August 1, 2021


Damascus Center for Theoretical and Civil Rights Studies

Lakers fall short against Spurs in game where both teams share a moment

Gregg Popovich, basketball coach for the San Antonio Spurs and human being, and Frank Vogel, also a basketball coach and human being, locked arms under the scoreboard at center court inside a mostly empty Staples Center.

The men were joined by their players, their assistant coaches and the game’s officials, a demonstration the result of continued dissatisfaction with racism in America. Basketball would be played, but it would happen on their terms after their symbol of solidarity.

Before the Spurs beat the Lakers 118-109, Popovich denounced what happened Wednesday in Washington D.C., laying blame at the feet of a president he’s never been shy of criticizing.

“Citizens can have opinions,” Popovich said before using almost 900 words to explain his.

The Lakers and Spurs link arms for the national anthem before a game on Thursday at Staples Center.

(Luis Sinco / Los Angeles Times)

Vogel was more economical – 150 words or so – with the same message – there is right and there is wrong, and they want to be on the side of right.

“It’s a problem. We’re working to change things,” Vogel said. “It’s not going to happen overnight. But what we saw in the last two days with the Jacob Blake ruling and the events at the capitol were just very disheartening and saddening and it was just the inequality and the double standard on full display. And it’s not right.”

LeBron James used four words – “Do you understand now” – that were printed on the shirt he wore into the building and written on the sneakers he played in.

The volume in the dissatisfaction from NBA players, coaches and referees has varied, especially since the strife and strain of 2020. They’ve respectfully and quietly knelt pregame during the national anthem, they’ve turned postgame press conferences into tearful testimonials about discrimination and jerseys and courts have been turned into platforms for social justice.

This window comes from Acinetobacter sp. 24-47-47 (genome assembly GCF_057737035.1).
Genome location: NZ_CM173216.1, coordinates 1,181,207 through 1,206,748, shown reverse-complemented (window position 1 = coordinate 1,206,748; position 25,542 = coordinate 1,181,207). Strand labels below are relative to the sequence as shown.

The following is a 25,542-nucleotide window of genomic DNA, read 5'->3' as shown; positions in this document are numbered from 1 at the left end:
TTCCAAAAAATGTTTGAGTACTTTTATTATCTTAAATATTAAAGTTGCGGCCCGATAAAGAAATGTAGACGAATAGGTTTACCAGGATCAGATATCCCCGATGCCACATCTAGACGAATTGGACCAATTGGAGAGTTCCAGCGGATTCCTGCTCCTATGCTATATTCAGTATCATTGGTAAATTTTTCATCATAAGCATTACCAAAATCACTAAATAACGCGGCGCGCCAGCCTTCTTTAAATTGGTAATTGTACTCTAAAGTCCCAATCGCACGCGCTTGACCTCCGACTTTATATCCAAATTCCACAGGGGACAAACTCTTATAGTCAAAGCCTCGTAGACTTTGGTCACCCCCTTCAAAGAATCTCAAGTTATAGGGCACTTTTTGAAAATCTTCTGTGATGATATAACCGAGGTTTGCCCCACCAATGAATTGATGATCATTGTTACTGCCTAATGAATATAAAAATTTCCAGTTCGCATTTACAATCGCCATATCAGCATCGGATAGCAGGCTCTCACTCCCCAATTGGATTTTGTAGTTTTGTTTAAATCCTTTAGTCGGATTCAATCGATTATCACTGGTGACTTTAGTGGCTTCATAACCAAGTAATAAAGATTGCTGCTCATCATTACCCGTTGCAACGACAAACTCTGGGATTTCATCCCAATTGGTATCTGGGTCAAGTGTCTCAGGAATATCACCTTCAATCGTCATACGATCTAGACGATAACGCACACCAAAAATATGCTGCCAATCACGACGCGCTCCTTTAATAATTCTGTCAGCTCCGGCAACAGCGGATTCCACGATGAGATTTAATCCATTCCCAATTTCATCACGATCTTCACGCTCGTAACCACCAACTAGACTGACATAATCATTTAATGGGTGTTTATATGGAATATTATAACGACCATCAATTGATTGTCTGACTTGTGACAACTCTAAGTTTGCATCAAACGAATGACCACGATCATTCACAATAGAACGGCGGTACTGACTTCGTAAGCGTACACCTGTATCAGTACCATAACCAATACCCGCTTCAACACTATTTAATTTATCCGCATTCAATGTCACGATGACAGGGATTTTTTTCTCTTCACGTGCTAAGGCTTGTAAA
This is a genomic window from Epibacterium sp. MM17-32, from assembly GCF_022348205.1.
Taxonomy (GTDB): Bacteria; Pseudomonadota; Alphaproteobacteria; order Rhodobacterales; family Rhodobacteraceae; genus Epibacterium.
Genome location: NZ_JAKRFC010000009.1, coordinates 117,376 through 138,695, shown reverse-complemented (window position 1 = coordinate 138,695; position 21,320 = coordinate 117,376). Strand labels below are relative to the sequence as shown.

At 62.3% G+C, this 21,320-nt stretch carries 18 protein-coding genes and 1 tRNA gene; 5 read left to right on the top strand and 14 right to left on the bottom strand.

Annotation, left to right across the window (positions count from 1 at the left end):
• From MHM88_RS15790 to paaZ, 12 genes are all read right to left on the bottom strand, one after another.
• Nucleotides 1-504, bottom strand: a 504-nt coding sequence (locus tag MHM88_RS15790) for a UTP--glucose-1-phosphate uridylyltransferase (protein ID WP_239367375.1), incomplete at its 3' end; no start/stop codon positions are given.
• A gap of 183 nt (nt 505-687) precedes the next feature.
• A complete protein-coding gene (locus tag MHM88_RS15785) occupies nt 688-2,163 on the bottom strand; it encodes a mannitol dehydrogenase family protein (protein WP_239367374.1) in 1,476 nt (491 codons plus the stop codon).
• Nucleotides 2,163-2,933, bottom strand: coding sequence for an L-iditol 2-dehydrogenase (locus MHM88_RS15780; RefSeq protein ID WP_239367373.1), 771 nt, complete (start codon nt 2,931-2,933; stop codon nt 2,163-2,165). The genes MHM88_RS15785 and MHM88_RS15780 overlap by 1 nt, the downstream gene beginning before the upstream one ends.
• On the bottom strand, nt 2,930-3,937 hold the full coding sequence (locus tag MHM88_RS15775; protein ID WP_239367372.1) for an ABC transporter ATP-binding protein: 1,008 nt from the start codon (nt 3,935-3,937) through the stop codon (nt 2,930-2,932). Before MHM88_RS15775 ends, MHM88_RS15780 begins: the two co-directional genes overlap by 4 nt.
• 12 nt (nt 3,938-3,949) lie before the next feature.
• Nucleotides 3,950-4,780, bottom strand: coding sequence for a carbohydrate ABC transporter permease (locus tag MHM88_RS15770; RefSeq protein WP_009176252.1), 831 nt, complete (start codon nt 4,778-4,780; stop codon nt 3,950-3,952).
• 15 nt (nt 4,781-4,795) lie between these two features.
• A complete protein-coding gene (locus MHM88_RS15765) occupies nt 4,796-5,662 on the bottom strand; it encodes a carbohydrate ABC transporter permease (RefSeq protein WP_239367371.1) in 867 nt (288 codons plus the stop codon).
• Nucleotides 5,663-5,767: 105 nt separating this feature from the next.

The images of largely white crowds of people storming the Capitol Building and, in some cases, posing for photos with law enforcement or receiving aide down the building’s stairs starkly contrasted images from a summer filled with unrest after the killings of unarmed Black people like George Floyd and Breonna Taylor.

“It just laid bare the blatant, dangerous, debilitating racism that is our country’s sin and that has plagued us all of these years. There can’t be a better obvious example of a system that is not fair, as far as justice and equal rights are concerned and protection of citizens,” Popovich said. “It was just right in your face. And anybody that can ignore that is a shameful individual in my opinion. It’s hard to deny that.”

The ugliness of the week, though, didn’t seep onto the court. Once the game began, there were no on-court demonstrations. The two teams just started playing – well the Spurs did.

San Antonio scored the first nine points of the game and never trailed. The Spurs, who have been in Los Angeles since Monday, got 28 from LaMarcus Aldridge and 19 from DeMar DeRozan.

The Lakers fought back into the game behind 27 points and 12 assists from James and 23 points and 10 rebounds from Anthony Davis, eventually tying the game late in the third at 89.

But the Lakers’ defense was too slow too many times in the fourth while their offense went cold, with Dennis Schroder and Wesley Matthews combining to shoot 4-for-17 on the night while the team played without Kentavious Caldwell-Pope for the third-straight game because of an ankle injury.

The 48 minutes might’ve been disappointing, but the hope for people like Popovich, Vogel and James is that the country can improve, that their voices can make a difference.

Popovich has seen James do that already.

“I think he’s going to be an iconic figure. Nobody can be what Muhammad Ali was, as far as sport is concerned – but in that same genre. I’m so proud of this guy and so pleased for him that from the time he came in as a teenager to see his development now… as a human being, as a citizen, as someone who looks at the social issues at our time and is willing to speak out about them,” Popovich said. “He doesn’t do it with hate. He just tells the truth. And he lays it out there and enables everybody else to feel good about understanding that they do have a First Amendment right and they can do these things. it’s one of the greatest things `about our country.

“So, he’s a very special person in that regard.”